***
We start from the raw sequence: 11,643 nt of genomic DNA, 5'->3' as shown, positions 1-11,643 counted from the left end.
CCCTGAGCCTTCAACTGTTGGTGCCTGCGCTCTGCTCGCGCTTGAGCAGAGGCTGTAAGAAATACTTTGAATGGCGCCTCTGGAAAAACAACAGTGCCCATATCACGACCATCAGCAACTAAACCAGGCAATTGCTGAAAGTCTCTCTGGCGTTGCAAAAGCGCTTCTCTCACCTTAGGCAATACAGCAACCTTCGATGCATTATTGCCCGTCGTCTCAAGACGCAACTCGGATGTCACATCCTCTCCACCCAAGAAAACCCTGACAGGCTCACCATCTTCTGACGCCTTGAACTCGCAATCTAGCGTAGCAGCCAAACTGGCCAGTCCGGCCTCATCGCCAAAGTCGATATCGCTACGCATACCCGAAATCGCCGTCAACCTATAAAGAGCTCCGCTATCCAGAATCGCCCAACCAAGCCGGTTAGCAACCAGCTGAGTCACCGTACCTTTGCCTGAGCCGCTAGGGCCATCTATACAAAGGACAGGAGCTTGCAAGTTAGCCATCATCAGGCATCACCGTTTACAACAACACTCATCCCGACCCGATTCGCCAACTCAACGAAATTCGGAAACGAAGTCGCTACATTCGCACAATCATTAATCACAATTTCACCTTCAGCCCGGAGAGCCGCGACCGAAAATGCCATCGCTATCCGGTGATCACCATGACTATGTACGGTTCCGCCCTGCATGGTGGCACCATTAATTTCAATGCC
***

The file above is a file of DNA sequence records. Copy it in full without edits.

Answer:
We start from the raw sequence: 11,643 nt of genomic DNA, 5'->3' as shown, positions 1-11,643 counted from the left end.
CCCTGAGCCTTCAACTGTTGGTGCCTGCGCTCTGCTCGCGCTTGAGCAGAGGCTGTAAGAAATACTTTGAATGGCGCCTCTGGAAAAACAACAGTGCCCATATCACGACCATCAGCAACTAAACCAGGCAATTGCTGAAAGTCTCTCTGGCGTTGCAAAAGCGCTTCTCTCACCTTAGGCAATACAGCAACCTTCGATGCATTATTGCCCGTCGTCTCAAGACGCAACTCGGATGTCACATCCTCTCCACCCAAGAAAACCCTGACAGGCTCACCATCTTCTGACGCCTTGAACTCGCAATCTAGCGTAGCAGCCAAACTGGCCAGTCCGGCCTCATCGCCAAAGTCGATATCGCTACGCATACCCGAAATCGCCGTCAACCTATAAAGAGCTCCGCTATCCAGAATCGCCCAACCAAGCCGGTTAGCAACCAGCTGAGTCACCGTACCTTTGCCTGAGCCGCTAGGGCCATCTATACAAAGGACAGGAGCTTGCAAGTTAGCCATCATCAGGCATCACCGTTTACAACAACACTCATCCCGACCCGATTCGCCAACTCAACGAAATTCGGAAACGAAGTCGCTACATTCGCACAATCATTAATCACAATTTCACCTTCAGCCCGGAGAGCCGCGACCGAAAATGCCATCGCTATCCGGTGATCACCATGACTATGTACGGTTCCGCCCTGCATGGTGGCACCATTAATTTCAATGCC